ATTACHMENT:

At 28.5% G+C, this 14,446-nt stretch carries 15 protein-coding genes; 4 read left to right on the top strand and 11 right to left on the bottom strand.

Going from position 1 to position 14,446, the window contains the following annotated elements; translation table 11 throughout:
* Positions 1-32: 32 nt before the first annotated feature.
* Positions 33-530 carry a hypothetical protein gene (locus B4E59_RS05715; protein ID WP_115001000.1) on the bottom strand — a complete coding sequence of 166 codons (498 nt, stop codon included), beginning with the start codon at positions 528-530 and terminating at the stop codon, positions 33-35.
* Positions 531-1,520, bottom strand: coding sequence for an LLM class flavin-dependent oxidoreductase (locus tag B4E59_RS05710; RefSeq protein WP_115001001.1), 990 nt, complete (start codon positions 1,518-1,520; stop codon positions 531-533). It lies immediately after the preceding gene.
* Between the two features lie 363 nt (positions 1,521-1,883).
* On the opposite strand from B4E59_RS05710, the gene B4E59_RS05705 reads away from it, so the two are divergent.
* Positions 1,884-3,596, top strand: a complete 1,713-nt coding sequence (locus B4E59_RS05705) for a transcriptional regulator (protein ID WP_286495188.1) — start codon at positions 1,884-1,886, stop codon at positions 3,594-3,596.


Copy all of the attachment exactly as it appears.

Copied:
At 28.5% G+C, this 14,446-nt stretch carries 15 protein-coding genes; 4 read left to right on the top strand and 11 right to left on the bottom strand.

Going from position 1 to position 14,446, the window contains the following annotated elements; translation table 11 throughout:
* Positions 1-32: 32 nt before the first annotated feature.
* Positions 33-530 carry a hypothetical protein gene (locus B4E59_RS05715; protein ID WP_115001000.1) on the bottom strand — a complete coding sequence of 166 codons (498 nt, stop codon included), beginning with the start codon at positions 528-530 and terminating at the stop codon, positions 33-35.
* Positions 531-1,520, bottom strand: coding sequence for an LLM class flavin-dependent oxidoreductase (locus tag B4E59_RS05710; RefSeq protein WP_115001001.1), 990 nt, complete (start codon positions 1,518-1,520; stop codon positions 531-533). It lies immediately after the preceding gene.
* Between the two features lie 363 nt (positions 1,521-1,883).
* On the opposite strand from B4E59_RS05710, the gene B4E59_RS05705 reads away from it, so the two are divergent.
* Positions 1,884-3,596, top strand: a complete 1,713-nt coding sequence (locus B4E59_RS05705) for a transcriptional regulator (protein ID WP_286495188.1) — start codon at positions 1,884-1,886, stop codon at positions 3,594-3,596.